Congenital Cataracts Explained

posted from: https://www.icarespecialists.com/congenital-cataracts-explained/

congential cataracts

Unfortunately, children can have cataracts, too.

Cataracts are routinely found in older individuals. Most Americans will deal with cataracts later in life. As a result, it is hard for most of us to imagine this disease affecting babies. While it is rare, congenital cataracts do occur.

Cataracts are a protein build-up on the eye’s lens. Since there are no medications or drops that can remove cataracts, the disease is addressed with cataract surgery. The lens is removed and an artificial intraocular lens (IOL) takes its place. It is an outpatient procedure that is routinely performed in ophthalmologists’ offices each and every day.

As straightforward as cataract surgery may sound, it’s difficult to imagine such a procedure being performed on kids. But let’s jump back a few steps and answer the main questions: What’s the story with congenital cataracts?

Congenital Cataracts Are Rare and Treatment is More Complicated

As the name suggests, congenital cataracts are found in newborns. Statistically speaking, the condition is pretty rare. One study puts the number of visually significant cataracts per live birth in the U.S. at 3 to 4 out of 10,000.

While the condition is the same – the vision is clouded by protein build-up in the eye – the way it is acquired is different. Cataracts typically occur in adults over the age of 40 due to aging or lifestyle habits such as smoking or poor diet. Of course, for children it has nothing to do with aging and they have not lived a significant amount of time for lifestyle habits to be a contributing factor. Furthermore, treating cataracts in newborns is a much more complicated matter than it is for adults. For older patients, treating cataracts is a relatively straightforward process.

What Are The Suspected Causes of Congenital Cataracts?

Age is not a cause of congenital cataracts for obvious reasons, but there are suspected contributing factors. Some are inherited issues while others are related to the medical treatment of the mother. For instance, tetracycline antibiotics taken by mothers during pregnancy are believed to be one possible cause of congenital cataracts.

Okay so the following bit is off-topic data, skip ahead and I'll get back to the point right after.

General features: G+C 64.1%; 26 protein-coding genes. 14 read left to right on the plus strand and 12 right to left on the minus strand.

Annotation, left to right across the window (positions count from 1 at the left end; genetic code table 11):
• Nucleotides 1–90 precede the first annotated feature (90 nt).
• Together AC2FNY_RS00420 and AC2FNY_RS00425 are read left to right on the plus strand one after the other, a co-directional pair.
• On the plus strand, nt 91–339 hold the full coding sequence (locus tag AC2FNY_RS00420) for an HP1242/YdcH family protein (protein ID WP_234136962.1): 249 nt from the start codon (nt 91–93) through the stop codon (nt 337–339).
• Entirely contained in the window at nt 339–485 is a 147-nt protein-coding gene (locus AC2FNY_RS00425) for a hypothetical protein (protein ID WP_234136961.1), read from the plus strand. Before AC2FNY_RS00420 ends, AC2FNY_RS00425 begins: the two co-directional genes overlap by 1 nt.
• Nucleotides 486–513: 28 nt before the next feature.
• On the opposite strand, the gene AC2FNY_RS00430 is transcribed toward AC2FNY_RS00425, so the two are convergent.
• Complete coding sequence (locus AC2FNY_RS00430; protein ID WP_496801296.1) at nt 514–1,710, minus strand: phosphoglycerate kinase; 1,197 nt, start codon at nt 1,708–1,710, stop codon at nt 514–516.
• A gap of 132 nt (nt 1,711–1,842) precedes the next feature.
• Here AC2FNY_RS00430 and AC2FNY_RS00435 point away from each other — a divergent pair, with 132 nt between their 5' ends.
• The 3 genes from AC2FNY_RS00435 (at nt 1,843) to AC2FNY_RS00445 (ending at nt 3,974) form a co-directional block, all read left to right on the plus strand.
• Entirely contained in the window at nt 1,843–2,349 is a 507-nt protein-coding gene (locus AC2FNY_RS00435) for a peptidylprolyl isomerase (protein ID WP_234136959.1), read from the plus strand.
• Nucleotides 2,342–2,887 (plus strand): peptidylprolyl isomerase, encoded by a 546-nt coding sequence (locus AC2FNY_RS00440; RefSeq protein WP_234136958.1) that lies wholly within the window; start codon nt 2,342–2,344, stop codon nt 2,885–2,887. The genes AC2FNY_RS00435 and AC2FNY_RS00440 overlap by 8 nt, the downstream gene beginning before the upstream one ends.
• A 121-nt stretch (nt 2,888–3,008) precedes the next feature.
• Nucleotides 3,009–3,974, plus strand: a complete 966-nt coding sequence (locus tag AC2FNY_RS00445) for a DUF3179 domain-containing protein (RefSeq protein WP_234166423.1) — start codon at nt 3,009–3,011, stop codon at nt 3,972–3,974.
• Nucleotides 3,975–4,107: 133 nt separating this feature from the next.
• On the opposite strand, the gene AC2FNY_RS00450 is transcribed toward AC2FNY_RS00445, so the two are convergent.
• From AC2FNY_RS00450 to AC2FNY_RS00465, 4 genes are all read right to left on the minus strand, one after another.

The mother’s health is also a factor. If the mother contracts measles, rubella, chicken pox, herpes simplex, or syphilis among a number of other diseases during her pregnancy, these ailments can contribute to the likelihood that her child has congenital cataracts.

What Are The Treatment Options for Congenital Cataracts?

For adults, treating cataracts is as simple as visiting their ophthalmologist for a consultation and then undergoing cataract surgery. For children, it is not so simple due to the risk of complications.

Nevertheless, if the cataracts are severe enough to prompt removal is required so that the cataracts do not impede the development of a child’s vision system. According to All About Vision, many experts recommend the surgery is performed between 6 weeks and 3 months of age.

As a parent, you try to make the best decisions when it comes to your child’s pediatric eye care by reading up on all the preventative measures to take before your child is born. But sometimes the best laid plans are ruined due to unfortunate diagnoses like congenital cataracts.

Our highly specialized team of ophthalmologists at Eye Care Specialists is here to walk your family through any vision diagnosis and treatment. When you book an appointment with one of our Scranton-area eye care specialists, you are guaranteed a skilled and patient professional that will put your child’s pediatric eye care first. Give us a call today.

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